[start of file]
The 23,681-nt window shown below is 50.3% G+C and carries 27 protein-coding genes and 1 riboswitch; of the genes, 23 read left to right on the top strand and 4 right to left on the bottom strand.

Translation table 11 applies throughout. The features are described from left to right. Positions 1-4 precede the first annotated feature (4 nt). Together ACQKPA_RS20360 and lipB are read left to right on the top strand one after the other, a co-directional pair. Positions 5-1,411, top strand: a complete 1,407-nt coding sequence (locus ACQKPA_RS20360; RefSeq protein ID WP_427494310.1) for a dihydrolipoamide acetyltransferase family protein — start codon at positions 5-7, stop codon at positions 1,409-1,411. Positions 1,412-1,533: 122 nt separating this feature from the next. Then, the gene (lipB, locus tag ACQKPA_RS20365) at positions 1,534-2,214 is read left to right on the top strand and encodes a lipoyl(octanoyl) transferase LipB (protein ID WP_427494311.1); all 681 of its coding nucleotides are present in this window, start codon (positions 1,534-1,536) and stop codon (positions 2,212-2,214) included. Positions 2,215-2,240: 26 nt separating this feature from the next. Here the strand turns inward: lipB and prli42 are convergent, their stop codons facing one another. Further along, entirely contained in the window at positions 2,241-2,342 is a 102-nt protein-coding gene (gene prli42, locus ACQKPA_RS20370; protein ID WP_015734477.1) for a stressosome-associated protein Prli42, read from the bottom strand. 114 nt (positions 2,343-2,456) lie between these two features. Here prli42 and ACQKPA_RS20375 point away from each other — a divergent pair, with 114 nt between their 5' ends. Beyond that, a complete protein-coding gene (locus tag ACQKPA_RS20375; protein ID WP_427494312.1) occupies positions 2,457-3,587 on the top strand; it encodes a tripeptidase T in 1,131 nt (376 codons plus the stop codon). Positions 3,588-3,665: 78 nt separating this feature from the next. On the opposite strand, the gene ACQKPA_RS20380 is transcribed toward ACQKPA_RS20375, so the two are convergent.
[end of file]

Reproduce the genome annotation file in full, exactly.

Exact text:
The 23,681-nt window shown below is 50.3% G+C and carries 27 protein-coding genes and 1 riboswitch; of the genes, 23 read left to right on the top strand and 4 right to left on the bottom strand.

Translation table 11 applies throughout. The features are described from left to right. Positions 1-4 precede the first annotated feature (4 nt). Together ACQKPA_RS20360 and lipB are read left to right on the top strand one after the other, a co-directional pair. Positions 5-1,411, top strand: a complete 1,407-nt coding sequence (locus ACQKPA_RS20360; RefSeq protein ID WP_427494310.1) for a dihydrolipoamide acetyltransferase family protein — start codon at positions 5-7, stop codon at positions 1,409-1,411. Positions 1,412-1,533: 122 nt separating this feature from the next. Then, the gene (lipB, locus tag ACQKPA_RS20365) at positions 1,534-2,214 is read left to right on the top strand and encodes a lipoyl(octanoyl) transferase LipB (protein ID WP_427494311.1); all 681 of its coding nucleotides are present in this window, start codon (positions 1,534-1,536) and stop codon (positions 2,212-2,214) included. Positions 2,215-2,240: 26 nt separating this feature from the next. Here the strand turns inward: lipB and prli42 are convergent, their stop codons facing one another. Further along, entirely contained in the window at positions 2,241-2,342 is a 102-nt protein-coding gene (gene prli42, locus ACQKPA_RS20370; protein ID WP_015734477.1) for a stressosome-associated protein Prli42, read from the bottom strand. 114 nt (positions 2,343-2,456) lie between these two features. Here prli42 and ACQKPA_RS20375 point away from each other — a divergent pair, with 114 nt between their 5' ends. Beyond that, a complete protein-coding gene (locus tag ACQKPA_RS20375; protein ID WP_427494312.1) occupies positions 2,457-3,587 on the top strand; it encodes a tripeptidase T in 1,131 nt (376 codons plus the stop codon). Positions 3,588-3,665: 78 nt separating this feature from the next. On the opposite strand, the gene ACQKPA_RS20380 is transcribed toward ACQKPA_RS20375, so the two are convergent.